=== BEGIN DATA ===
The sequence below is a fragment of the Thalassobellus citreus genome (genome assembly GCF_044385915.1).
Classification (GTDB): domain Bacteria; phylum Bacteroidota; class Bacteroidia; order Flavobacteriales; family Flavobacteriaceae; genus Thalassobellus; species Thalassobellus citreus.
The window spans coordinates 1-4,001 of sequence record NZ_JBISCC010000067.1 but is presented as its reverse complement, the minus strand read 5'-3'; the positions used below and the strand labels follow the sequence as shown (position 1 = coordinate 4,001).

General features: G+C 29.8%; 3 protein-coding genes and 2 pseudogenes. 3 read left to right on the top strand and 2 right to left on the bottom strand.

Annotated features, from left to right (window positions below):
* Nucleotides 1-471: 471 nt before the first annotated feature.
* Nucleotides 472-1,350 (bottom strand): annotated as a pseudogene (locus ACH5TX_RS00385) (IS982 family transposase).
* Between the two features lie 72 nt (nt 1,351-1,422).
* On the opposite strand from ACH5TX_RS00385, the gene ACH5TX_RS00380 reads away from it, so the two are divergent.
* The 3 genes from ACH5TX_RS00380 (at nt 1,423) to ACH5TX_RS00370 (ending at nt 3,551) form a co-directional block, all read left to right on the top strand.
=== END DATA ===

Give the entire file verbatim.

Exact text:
The sequence below is a fragment of the Thalassobellus citreus genome (genome assembly GCF_044385915.1).
Classification (GTDB): domain Bacteria; phylum Bacteroidota; class Bacteroidia; order Flavobacteriales; family Flavobacteriaceae; genus Thalassobellus; species Thalassobellus citreus.
The window spans coordinates 1-4,001 of sequence record NZ_JBISCC010000067.1 but is presented as its reverse complement, the minus strand read 5'-3'; the positions used below and the strand labels follow the sequence as shown (position 1 = coordinate 4,001).

General features: G+C 29.8%; 3 protein-coding genes and 2 pseudogenes. 3 read left to right on the top strand and 2 right to left on the bottom strand.

Annotated features, from left to right (window positions below):
* Nucleotides 1-471: 471 nt before the first annotated feature.
* Nucleotides 472-1,350 (bottom strand): annotated as a pseudogene (locus ACH5TX_RS00385) (IS982 family transposase).
* Between the two features lie 72 nt (nt 1,351-1,422).
* On the opposite strand from ACH5TX_RS00385, the gene ACH5TX_RS00380 reads away from it, so the two are divergent.
* The 3 genes from ACH5TX_RS00380 (at nt 1,423) to ACH5TX_RS00370 (ending at nt 3,551) form a co-directional block, all read left to right on the top strand.